We are very appreciative of the generosity of visiting photographers who are prepared to share their experiences with us and last night was a wonderful example of this. Aubrey Wade is a passionate and compassionate documentary photographer who spoke from the heart about his early work in Sierra Leone and India. His first degree was in anthropology followed by a Master’s in photography - a combination which has shaped his approach to projects, with an emphasis on social justice. He started to travel, to explore and then he found the themes, the stories and the projects, often supporting himself by taking on commissions from NGOs. His images were strong and compelling, but he dwelled on the stories they told and how important it had been to engage with the people in those images to make sure it was their voice that was heard. Otherwise, it is too easy ‘to take beautiful pictures of an ugly situation’. He asks himself why he is there, why is he taking those particular photographs and for what purpose. A turning point for him was a story he had published in Photo 8 magazine about a child with a life limiting condition. He felt his images showing Rosie being cared for within her family were brought to life by the moving testimony of Rosie’s mother, printed alongside his work.
His most recent project was in collaboration with several writers and the United Nations Refugee Council: ‘No Stranger Place’, showing portraits of families from across Europe with the refugees they had taken into their homes, with their story alongside. It was fascinating to hear how these portraits were produced: Aubrey chose the setting in the home, the pose and even the position of the furniture to make the most of the available light. But first he spent time with the families and gained their trust and interest before working on getting the image he wanted. He described feeling that portraits are a bridge between him and the people he wants us to see. His whole approach was serious, concerned and contemplative and reminded us of the power documentary photography can have to provoke emotions and highlight social situations, natural disasters and the human condition.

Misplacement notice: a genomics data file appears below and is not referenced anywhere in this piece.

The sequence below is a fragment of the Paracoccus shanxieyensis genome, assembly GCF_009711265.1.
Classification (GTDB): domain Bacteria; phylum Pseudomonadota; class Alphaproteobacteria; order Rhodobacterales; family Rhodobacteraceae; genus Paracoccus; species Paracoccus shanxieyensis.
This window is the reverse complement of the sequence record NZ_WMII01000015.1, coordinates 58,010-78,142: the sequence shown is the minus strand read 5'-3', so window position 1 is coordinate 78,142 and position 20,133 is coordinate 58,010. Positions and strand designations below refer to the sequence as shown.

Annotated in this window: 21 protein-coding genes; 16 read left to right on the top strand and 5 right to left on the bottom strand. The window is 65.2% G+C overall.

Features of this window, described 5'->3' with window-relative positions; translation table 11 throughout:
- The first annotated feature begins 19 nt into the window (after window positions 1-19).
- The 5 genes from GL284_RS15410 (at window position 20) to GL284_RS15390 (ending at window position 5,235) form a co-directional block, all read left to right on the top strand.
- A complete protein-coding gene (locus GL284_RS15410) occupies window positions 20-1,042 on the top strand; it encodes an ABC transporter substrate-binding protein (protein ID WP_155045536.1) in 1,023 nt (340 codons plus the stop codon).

We were also delighted to award the prestigious Tiger Trophy to two winners, to Ellen Whittle (and Keith Kavanagh, in his absence) for July and to Mark Johnston for August, plus certificates to Susi Luard for overall winner of the print competitions 2018 and to Paul Shelley for overall winner of the DPI category. Ben Altman's invaluable services with the laptop and projector were also recognised.
It is always fascinating to see how differently people have approached the same scenes, with a variety of cameras, lenses, angles and interpretations. Sharing the images taken around Kings Cross, made an interesting evening with plenty of different photography styles -from absolutely "minimalist" to richly detailed record shots of architecture and sculpture. We learn't the value of HDR for capturing true colours in neon signs, experienced the fascination of the "fisheye" effect when shooting Tom Dixon's copper lightshades and saw just how challenging it is to capture -effectively- people moving in a tunnel with constantly changing background light. Here are a few of the images we saw -see see the rest in our gallery.
Susi Luard devised an interesting route for our annual summer walk and shoot around Kings Cross; 23 of us -21 members and 2 guests- met outside St Pancras station on the last evening of the recent heatwave; fortunately, the predicted rain held off until we reached our destination -Gasholder Park- just as it was getting dark. Our route allowed us to enjoy -and photograph- some of the exciting changes to the Kings Cross area which have resulted from the regeneration which is now pretty much complete. We started with the gothic splendour of the upper level of St Pancras Station where the artworks -including bronze sculptures and Tracey Emin's neon message- provided challenging subjects. We then spent a while in the LED-lit tunnel trying to capture the changing colours and movement of people, before moving to Granary Square alive with people appreciating the cool fountains and the stepped seating down to Regents Canal. We followed the towpath west, weaving among other walkers and cyclists, beside the weed-covered water to St Pancras lock and Gasholder Park where we had a chance to shoot the reflections in the mirrored panel/ceilings on the colonnade inside the skeleton of Gasholder no.8. We are looking forward to sharing the images we made at our next meeting -on 21 August.
Those members present enjoyed a potpourri of John Calliste’s recent images from India, guidance on preparation of prints -and DPIs- for EAF external competitions from Mike Kingston -our Secretary, and a ‘How did you do that?’ session in which the highest scorers from our last competition talked about their images.
John showed us a careful selection from the many images he shot in and around Dehli, Agra, Jaipur and Mumbai on his recent month-long trip -with his girlfriend- in northern India. He shared with us the challenges of making "unique" images in these much-photographed locations and we all recognised his total absorption in making pictures which kept his girlfriend waiting!